Cover Story – Issue A5


A word to the wise,  don’t be afraid to raise the issue of letters and language with your children, do it now, before it’s too late, before they become an ex-brainbox, or addicted to electronic Sodoku (sic)* Jemmy them off the electronic brain training gadgets and make sure that English doesn’t become a foreign tongue for them.

After all, you wouldn’t tell them this little gem of a fairy tale, would you?

            The minted princess met a wicked prince, and in no time

             at all they were sorted.

Do you not think we would lose the beautiful nuances of idealised love and a happy relationship and life by stories being reduced to such modern emoticon-speech?

When, or if, you get your offspring baptised, you invariably, if only subconsciously, hope they will communicate in and through language.

Therefore, this issue as well as yours, will tentatively, with tongue, rather than sticky finger, in cheek,  promote the already extant doubly powerful interest in fonts.

We cannot fully deny that we were hurt by the severe barracking, through rumour and murmured inference, that we receive annually about the size of our thoughts-in-print. However, we, being the resilient ignoramuses we are – we bathe in metaphorical vinegar to harden our skin – are showing our conciliatory side in this special A5, big font edition. Don’t come back to us and complain that you still had to stand within five feet of the magazine to read it. Go to S*&*%*$*£s! We digress.

Whet their head in the classics and encourage them to read laboriously elaborate and wonderful illuminated scripts. Museums still have them amongst their exhibits and I believe even the internet can show them great examples of the aesthetic majesty of this art of font-type narratives, where presentation and substance marry to produce some stupendous stories.

Also, if the actual content is lacking, at least you’ll be able to marvel at the pretty font! (eds: sorry about this bit of unwarranted sarcasm, the perpetrator has been ejected from the publishing group.)

We are, after all, nothing without being read – the old adage, better read than dead is nowhere more apposite – so we are hearing your feedback, and here’s the result. So, put away your microscopes, your monocles and carrots, and enjoy the richness of language in fully visible, 3D ideas, without any merchandising whatsoever. If you like it there maybe more like it!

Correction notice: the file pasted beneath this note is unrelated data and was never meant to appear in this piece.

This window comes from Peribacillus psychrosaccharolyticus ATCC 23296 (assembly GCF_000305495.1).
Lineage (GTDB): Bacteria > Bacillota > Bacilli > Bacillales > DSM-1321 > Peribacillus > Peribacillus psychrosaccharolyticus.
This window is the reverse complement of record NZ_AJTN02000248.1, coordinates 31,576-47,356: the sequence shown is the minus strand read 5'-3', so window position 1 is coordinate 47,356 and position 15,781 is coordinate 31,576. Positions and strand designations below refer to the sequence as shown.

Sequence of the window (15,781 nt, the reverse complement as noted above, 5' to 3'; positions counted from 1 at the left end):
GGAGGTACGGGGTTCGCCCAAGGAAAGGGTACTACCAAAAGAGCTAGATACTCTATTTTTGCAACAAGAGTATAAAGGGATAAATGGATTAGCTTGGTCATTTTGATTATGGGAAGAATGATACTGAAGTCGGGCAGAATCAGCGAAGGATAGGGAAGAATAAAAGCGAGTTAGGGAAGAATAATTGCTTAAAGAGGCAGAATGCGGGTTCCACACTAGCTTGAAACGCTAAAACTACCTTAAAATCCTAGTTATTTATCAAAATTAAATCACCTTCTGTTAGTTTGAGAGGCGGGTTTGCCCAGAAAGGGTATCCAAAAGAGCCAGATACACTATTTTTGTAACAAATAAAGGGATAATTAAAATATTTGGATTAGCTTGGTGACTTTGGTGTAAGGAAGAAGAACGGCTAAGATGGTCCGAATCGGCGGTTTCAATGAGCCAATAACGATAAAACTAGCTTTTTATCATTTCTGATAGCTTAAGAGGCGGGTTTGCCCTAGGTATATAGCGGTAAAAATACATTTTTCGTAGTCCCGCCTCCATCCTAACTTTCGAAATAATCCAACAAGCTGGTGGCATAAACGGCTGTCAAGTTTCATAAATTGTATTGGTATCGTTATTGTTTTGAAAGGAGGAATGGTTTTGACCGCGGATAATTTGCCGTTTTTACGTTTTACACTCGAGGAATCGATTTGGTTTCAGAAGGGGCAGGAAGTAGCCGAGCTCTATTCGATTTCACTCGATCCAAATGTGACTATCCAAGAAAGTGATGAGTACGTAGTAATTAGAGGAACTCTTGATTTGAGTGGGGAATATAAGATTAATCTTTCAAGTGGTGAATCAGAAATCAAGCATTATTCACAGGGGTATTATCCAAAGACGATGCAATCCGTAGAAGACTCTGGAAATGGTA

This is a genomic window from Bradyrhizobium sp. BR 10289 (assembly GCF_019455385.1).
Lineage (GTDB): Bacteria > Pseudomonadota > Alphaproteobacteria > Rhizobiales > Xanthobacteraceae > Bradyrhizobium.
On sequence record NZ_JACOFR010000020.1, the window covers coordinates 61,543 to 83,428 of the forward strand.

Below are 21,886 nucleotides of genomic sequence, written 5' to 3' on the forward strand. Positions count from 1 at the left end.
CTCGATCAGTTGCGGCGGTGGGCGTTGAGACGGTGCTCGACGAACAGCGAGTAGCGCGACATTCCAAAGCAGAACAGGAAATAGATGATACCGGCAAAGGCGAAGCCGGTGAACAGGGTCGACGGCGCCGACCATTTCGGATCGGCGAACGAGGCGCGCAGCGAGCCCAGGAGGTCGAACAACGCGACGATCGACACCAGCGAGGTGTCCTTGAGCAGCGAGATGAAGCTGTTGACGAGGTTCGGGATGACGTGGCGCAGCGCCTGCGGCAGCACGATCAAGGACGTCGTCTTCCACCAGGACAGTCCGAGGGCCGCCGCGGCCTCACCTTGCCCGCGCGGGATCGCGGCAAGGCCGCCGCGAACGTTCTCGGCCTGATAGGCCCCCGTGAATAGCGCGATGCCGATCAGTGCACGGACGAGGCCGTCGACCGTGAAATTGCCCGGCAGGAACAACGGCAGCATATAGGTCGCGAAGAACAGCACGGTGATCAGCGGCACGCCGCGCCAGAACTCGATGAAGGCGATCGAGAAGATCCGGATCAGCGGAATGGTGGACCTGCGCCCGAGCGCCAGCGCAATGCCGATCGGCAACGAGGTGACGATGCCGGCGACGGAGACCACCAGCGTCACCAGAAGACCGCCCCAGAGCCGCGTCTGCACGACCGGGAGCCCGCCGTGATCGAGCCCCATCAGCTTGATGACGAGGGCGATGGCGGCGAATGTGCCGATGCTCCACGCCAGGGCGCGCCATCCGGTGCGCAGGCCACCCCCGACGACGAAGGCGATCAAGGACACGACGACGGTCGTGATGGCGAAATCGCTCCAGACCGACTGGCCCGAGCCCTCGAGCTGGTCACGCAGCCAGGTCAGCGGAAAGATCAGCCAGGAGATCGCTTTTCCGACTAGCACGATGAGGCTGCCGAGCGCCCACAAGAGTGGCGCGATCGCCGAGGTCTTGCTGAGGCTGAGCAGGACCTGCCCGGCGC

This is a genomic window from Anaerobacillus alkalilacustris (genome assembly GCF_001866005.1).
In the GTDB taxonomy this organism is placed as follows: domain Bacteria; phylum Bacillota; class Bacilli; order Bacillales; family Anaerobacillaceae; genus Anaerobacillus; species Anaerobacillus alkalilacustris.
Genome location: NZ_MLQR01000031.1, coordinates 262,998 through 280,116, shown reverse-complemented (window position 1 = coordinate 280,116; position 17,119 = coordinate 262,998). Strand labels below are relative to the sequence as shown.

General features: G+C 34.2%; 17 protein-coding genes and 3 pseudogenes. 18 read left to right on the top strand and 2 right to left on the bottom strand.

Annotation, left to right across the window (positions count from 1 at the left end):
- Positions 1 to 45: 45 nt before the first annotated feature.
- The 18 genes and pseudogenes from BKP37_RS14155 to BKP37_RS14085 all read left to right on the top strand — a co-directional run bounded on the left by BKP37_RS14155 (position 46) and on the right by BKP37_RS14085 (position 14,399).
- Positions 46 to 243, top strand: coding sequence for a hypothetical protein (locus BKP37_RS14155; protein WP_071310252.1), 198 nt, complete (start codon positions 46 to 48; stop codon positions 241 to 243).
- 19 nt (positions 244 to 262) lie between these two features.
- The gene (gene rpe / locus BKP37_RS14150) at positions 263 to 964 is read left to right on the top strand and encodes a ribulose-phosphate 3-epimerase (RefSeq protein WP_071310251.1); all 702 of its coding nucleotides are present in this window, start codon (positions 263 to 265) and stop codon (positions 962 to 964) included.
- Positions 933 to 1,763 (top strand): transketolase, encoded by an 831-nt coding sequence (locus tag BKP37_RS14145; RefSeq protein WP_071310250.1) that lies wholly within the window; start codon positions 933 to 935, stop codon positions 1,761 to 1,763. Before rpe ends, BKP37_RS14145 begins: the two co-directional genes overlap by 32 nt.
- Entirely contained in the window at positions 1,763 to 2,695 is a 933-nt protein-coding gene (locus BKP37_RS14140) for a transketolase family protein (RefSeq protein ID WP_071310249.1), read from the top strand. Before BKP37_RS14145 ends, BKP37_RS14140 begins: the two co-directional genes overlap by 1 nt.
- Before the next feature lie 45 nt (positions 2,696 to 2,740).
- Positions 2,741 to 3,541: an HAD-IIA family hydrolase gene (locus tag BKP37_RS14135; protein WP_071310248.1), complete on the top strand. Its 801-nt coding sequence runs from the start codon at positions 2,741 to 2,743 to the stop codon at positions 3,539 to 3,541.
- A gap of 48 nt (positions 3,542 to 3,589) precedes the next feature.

But, of course, our first and foremost intention is to stimulate the contents of the bonce through ideas and laughter, rather than merely appearance. Some of the best authoritarians and dictators have been well turned out, well presented,  and their treatises have been in bold type, but when read, their orientation to the world has been very flawed indeed. So, in this spirit may you engage the larger font with all the necessary synapses to fully appreciate an earnest attempt – we work hard to be funny and informative (see Fifth Column) – to reach hearts and minds that recognise themselves, and to some degree us as compilers,  in the magazine.

You can even vote, by word of mouth, as we don’t want to reduce any more rainforests to ballot papers, for your favourite font from the two that form the text in this issue, Arial and Times New Roman. We’ve given you the usual ‘big two’ choice, one ‘serif’, the other ‘sans serif’, though the difference in fonts is more pronounced than in politics. Enjoy.

Eds:*we know it’s Sudoku, but, ironically, there’s no hope of a joke in the correct spelling.

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